'Degraded' bays better option
Environmental scientist Shaw Mead is surprised that New Zealand King Salmon has applied to farm salmon at some of the most pristine sites in the Marlborough Sounds.
Dr Mead gave evidence for the Nelson Underwater Club, at an Environmental Protection Authority hearing in Blenheim yesterday.
Most new farms planned by King Salmon are in deep, high flow sites where the company says conditions are ideal for farming salmon and currents will wash pollution away.
However, Dr Shaw said he would prefer fish farms to be developed in sheltered bays where the seabed was already degraded.
He was especially worried that no modelling had been done of where sediment from the proposed farms would end up.
"It is a lot of work trying to get nutrients [pollution] out of marine areas and here we are wanting to put them in again," Dr Mead said.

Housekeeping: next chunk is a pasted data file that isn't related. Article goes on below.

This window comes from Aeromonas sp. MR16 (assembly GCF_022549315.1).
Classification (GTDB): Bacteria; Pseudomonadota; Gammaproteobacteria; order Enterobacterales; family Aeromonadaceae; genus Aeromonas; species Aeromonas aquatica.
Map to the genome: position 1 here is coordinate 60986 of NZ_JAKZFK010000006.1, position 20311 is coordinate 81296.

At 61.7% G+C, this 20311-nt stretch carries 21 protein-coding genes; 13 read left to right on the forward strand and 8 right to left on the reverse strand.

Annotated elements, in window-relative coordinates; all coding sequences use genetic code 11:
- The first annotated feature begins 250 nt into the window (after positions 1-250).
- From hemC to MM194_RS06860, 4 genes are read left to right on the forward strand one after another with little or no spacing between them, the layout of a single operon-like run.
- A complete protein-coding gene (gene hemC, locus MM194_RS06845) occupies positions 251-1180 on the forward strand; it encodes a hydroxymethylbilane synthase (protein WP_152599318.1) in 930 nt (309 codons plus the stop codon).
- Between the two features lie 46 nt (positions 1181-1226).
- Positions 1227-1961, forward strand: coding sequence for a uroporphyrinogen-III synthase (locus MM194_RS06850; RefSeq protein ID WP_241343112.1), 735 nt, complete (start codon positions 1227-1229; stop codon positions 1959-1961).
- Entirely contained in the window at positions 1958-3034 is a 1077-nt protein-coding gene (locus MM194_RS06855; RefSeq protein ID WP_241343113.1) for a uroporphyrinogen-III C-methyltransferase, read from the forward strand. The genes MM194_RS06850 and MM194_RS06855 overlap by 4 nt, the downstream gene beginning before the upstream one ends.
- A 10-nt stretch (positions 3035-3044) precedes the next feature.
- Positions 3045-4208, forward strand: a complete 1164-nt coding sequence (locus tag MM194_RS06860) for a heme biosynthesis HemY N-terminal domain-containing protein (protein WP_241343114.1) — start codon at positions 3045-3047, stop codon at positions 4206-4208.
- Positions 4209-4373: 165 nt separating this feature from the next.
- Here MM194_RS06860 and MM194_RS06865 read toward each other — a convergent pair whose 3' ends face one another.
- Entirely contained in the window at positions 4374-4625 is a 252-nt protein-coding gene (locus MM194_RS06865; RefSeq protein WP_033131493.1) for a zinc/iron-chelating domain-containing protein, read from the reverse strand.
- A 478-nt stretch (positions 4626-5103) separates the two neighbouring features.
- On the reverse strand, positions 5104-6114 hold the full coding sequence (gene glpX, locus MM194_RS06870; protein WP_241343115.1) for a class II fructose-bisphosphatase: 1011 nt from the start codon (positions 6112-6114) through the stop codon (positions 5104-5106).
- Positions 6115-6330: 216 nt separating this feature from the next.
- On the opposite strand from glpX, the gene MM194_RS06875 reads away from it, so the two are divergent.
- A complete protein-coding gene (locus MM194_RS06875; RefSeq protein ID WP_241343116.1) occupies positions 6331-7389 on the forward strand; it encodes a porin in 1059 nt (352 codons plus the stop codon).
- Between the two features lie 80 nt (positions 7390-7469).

Board chairman Judge Gordon Whiting asked Dr Mead to draft a condition ensuring that effects of sediment falling on ecologically significant sites away from the farm were properly monitored.
The board had to look at effects, ways management should be adapted to overcome these effects and possible mitigation, Judge Whiting said.
Dr Mead suggested that King Salmon be required to collect data using techniques including photography, video, transects, quadrants and, if possible, core sampling.
Stopping monitoring after three years as draft conditions suggested would not be wise because the Sounds was not a static environment, he said.
Closed waterways and low currents in the Sounds meant there was a high chance of pollution accumulating. Proposed conditions were aimed at maximising fish productivity rather than protecting the environment, he said.
King Salmon has claimed its monitoring shows ecologically significant reefs near its existing farms have not been affected. Dr Mead said it was difficult to judge how species diversity and richness had changed from photographs provided in its evidence.
There was a worldwide push to locate farms on the coast where waste would not accumulate, Dr Mead said.
King Salmon operations and contracts manager Mark Gillard said his personal preference was for offshore farming but the company could not afford to wait for the technology to be developed.
The Marlborough Express